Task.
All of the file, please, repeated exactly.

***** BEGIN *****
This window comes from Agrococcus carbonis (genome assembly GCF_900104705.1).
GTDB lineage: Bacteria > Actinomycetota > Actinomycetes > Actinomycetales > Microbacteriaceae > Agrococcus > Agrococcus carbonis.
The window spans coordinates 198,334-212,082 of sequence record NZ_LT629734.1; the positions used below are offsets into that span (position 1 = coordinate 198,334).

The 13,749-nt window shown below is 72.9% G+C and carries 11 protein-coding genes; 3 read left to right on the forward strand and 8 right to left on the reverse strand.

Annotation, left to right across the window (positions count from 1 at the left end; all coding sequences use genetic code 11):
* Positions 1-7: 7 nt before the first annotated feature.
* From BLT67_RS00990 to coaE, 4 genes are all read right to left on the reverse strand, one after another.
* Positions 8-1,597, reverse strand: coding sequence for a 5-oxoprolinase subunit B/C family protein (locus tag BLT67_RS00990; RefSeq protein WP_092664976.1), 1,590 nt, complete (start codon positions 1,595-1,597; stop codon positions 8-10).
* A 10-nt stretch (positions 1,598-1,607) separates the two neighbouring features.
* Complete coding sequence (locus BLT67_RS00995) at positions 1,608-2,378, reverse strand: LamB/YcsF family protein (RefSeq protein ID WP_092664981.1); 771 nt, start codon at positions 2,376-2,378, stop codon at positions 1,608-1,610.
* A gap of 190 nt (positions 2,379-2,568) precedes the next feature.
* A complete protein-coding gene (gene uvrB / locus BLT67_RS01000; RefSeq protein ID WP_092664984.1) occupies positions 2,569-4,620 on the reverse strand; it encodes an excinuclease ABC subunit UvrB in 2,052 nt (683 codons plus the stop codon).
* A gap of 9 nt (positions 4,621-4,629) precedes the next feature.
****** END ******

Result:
This window comes from Agrococcus carbonis (genome assembly GCF_900104705.1).
GTDB lineage: Bacteria > Actinomycetota > Actinomycetes > Actinomycetales > Microbacteriaceae > Agrococcus > Agrococcus carbonis.
The window spans coordinates 198,334-212,082 of sequence record NZ_LT629734.1; the positions used below are offsets into that span (position 1 = coordinate 198,334).

The 13,749-nt window shown below is 72.9% G+C and carries 11 protein-coding genes; 3 read left to right on the forward strand and 8 right to left on the reverse strand.

Annotation, left to right across the window (positions count from 1 at the left end; all coding sequences use genetic code 11):
* Positions 1-7: 7 nt before the first annotated feature.
* From BLT67_RS00990 to coaE, 4 genes are all read right to left on the reverse strand, one after another.
* Positions 8-1,597, reverse strand: coding sequence for a 5-oxoprolinase subunit B/C family protein (locus tag BLT67_RS00990; RefSeq protein WP_092664976.1), 1,590 nt, complete (start codon positions 1,595-1,597; stop codon positions 8-10).
* A 10-nt stretch (positions 1,598-1,607) separates the two neighbouring features.
* Complete coding sequence (locus BLT67_RS00995) at positions 1,608-2,378, reverse strand: LamB/YcsF family protein (RefSeq protein ID WP_092664981.1); 771 nt, start codon at positions 2,376-2,378, stop codon at positions 1,608-1,610.
* A gap of 190 nt (positions 2,379-2,568) precedes the next feature.
* A complete protein-coding gene (gene uvrB / locus BLT67_RS01000; RefSeq protein ID WP_092664984.1) occupies positions 2,569-4,620 on the reverse strand; it encodes an excinuclease ABC subunit UvrB in 2,052 nt (683 codons plus the stop codon).
* A gap of 9 nt (positions 4,621-4,629) precedes the next feature.